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If I do get all the screws loose, all I’ve got to do is pull out the impeller, right? That’s what the book says. Well, ITT-Jabsco and others have come up with handy tools for that. These tools do work—it shows them working in the pretty pictures. But these pictures usually just show a water pump and the tool, with another of those hands with clean fingernails and no blood. That’s like pictures showing you how to change your tires without the car. You’ve got to get this tool in place in front of the pump. But there are already a few things around, at least on my old Perkins. These things are in front of, behind, beside, over and under the pump. They include an inter cooler, lube oil cooler, tranny oil cooler, air filter, dip stick, oil pan, upside down oil filter, lube oil hoses, oil sending unit, and various assorted fuel lines.

For years I refused to buy one of these tools because I figured it would take half a day to just get it into the space, if I could at all. But the pretty pictures in the books continuously beckoned. Finally, in sheer desperation, I decided to investigate scientifically. I spent around 30 minutes lying on my side beside my Perkins (after spending about 30 minutes folding my body into position to fit into the space alongside) holding a miniature tape measure in my 3 fingers, so that I could take measurements. I couldn’t see the numbers on the tape measure because I couldn’t get my face in there and because my bifocals were on the bottom of my glasses instead of on the top even if I could get my face in there. Needless to say, I couldn’t extend the tape with the three fingers without dropping the tape measure in the bilge. I finally came to the conclusion that I didn’t have a clue as to whether that tool would fit into, much less work in that space. But seeing the blood stains from the last job, I also came to the conclusion that I was sure as hell going to try. I went down to Boat Owner’s Warehouse in Ft. Lauderdale and bought one. After wedging back into the war zone and fiddling for 15 more minutes, I actually got the tool into place and IT WORKED. The impeller slid on out like a---well, never mind.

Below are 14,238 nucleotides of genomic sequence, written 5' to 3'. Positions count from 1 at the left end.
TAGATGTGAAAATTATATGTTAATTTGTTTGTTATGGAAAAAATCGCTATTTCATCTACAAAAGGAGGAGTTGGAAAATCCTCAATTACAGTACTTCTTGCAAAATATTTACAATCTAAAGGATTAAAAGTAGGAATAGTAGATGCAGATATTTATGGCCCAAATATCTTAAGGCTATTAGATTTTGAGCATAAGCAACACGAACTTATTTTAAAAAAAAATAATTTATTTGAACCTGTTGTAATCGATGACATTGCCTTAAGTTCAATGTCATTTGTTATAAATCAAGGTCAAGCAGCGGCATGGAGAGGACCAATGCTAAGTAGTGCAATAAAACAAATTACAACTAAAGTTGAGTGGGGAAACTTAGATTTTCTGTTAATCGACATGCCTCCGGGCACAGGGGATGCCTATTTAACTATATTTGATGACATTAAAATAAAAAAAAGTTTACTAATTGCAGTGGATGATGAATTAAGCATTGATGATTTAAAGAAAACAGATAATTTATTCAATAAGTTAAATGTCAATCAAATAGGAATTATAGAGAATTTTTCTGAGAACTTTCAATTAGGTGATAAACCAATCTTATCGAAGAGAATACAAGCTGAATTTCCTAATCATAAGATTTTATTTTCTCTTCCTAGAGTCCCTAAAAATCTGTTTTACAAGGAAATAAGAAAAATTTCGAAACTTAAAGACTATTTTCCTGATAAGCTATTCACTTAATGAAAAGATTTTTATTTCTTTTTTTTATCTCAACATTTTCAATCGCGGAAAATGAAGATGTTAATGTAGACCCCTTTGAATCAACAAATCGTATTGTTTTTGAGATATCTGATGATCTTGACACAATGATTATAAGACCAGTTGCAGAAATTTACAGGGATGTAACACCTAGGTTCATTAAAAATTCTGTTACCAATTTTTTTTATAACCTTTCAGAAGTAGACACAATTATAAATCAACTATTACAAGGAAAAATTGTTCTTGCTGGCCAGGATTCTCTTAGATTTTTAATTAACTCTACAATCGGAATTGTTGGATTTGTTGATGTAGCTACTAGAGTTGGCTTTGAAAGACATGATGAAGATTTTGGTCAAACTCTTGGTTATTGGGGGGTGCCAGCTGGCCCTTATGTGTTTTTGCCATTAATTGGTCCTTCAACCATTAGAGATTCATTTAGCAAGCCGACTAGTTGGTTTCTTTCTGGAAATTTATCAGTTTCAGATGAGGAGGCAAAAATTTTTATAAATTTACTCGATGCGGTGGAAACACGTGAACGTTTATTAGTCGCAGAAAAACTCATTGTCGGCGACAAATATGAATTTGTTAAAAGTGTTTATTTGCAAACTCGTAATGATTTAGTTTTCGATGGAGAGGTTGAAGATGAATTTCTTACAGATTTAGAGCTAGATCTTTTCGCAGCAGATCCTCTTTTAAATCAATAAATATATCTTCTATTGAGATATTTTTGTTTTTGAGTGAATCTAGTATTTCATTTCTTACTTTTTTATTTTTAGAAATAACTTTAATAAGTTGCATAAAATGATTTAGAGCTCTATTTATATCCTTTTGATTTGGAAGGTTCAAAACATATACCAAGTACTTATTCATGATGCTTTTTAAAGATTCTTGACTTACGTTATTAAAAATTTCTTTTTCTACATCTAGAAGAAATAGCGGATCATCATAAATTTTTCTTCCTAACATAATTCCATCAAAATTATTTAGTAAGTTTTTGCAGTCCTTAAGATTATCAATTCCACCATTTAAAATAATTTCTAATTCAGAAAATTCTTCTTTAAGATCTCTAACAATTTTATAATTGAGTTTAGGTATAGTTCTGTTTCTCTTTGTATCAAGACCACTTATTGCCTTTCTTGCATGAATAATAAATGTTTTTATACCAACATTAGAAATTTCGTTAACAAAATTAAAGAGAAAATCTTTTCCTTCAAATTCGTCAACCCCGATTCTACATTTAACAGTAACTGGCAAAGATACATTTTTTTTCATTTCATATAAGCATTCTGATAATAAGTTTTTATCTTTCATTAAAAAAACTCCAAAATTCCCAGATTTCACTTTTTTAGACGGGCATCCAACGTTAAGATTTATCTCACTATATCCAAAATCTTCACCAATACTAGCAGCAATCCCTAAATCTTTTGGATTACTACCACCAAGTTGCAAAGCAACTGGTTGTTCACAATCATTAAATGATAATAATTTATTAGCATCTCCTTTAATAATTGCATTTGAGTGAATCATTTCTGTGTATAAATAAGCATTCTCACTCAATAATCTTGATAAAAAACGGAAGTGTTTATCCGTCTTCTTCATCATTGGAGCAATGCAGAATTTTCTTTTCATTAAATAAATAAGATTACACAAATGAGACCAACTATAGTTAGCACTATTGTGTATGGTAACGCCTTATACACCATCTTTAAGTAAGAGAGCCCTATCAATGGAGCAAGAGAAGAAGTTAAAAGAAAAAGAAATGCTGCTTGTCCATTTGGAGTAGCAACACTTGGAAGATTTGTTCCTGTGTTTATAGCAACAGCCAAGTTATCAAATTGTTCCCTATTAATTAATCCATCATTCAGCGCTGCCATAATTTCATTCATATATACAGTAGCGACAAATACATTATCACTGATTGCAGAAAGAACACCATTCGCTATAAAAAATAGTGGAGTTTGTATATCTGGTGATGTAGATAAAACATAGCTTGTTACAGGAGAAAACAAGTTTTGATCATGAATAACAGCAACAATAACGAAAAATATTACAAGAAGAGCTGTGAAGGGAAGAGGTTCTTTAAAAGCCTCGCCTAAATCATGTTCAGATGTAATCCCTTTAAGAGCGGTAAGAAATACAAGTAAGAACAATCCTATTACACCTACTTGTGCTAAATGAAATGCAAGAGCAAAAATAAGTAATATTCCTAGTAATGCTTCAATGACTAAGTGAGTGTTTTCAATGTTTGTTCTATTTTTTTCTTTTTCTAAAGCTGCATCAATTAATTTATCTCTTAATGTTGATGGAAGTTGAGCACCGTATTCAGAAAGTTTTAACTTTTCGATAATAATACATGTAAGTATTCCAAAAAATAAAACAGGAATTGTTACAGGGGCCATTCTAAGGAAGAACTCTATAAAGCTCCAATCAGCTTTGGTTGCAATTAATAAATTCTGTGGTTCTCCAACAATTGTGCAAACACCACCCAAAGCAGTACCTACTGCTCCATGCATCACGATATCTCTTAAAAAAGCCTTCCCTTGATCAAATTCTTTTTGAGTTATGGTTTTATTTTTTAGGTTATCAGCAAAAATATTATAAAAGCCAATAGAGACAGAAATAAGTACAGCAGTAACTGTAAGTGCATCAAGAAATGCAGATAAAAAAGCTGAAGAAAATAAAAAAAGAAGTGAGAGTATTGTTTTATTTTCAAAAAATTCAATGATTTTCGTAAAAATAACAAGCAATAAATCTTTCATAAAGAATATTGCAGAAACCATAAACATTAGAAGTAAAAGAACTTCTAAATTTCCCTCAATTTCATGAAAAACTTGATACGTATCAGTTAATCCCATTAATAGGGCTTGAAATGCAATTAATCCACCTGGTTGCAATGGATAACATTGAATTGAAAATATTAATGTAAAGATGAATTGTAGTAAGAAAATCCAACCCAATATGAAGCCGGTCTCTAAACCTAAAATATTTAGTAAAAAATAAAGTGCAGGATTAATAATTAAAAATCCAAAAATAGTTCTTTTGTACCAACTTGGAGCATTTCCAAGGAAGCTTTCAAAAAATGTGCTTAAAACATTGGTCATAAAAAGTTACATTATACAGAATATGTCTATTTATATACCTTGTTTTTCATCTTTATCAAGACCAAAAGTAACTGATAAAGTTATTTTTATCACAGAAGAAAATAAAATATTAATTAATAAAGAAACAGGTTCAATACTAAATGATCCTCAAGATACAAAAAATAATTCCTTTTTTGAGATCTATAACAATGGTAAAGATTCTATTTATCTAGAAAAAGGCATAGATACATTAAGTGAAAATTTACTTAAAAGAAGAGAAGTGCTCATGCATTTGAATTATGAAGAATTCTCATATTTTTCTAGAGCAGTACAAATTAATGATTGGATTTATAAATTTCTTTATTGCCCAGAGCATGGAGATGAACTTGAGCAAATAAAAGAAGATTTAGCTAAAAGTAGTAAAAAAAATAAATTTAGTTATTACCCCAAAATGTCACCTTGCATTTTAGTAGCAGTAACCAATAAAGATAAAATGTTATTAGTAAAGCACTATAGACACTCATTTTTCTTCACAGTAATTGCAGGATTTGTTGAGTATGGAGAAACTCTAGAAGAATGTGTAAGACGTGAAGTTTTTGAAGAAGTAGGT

But they don’t make a tool for getting the impeller back in—at least not that I’ve seen. That’ll be the next forty bucks, I’m sure. This is not an easy job either. The books say to grip it firmly and, with a rotating motion in the same direction that the pump shaft turns, slide it in, knuckles be damned. Amazingly, this worked this time. It never has before. I think it had something to do with the fact that the job is much easier when all of your fingers are intact and you haven’t lost a few pints of blood into the bilge.

I asked an “official technician” about all this. His answer was simple. “Oh, you just remove the entire assembly from the engine.” I won’t even begin to describe what you have to do in order to “remove the entire assembly from the engine.” Or what you have to remove from the engine to even get to the “entire assembly” so that you can remove it. This could really get exciting when you have to do this in a hurry, as when your engine just stopped pumping just outside an inlet with a squall line coming. If you’re one of the lucky people who have a raw water pump with an impeller that’s easy to change, count your blessings--and your fingers. But be warned. There’s probably some other mission impossible lurking around that hunk of metal. Like changing out that oil pressure sending unit that you can’t see because it’s behind that pump that’s so easy to work on.

Copyright 2004-2008 Tom Neale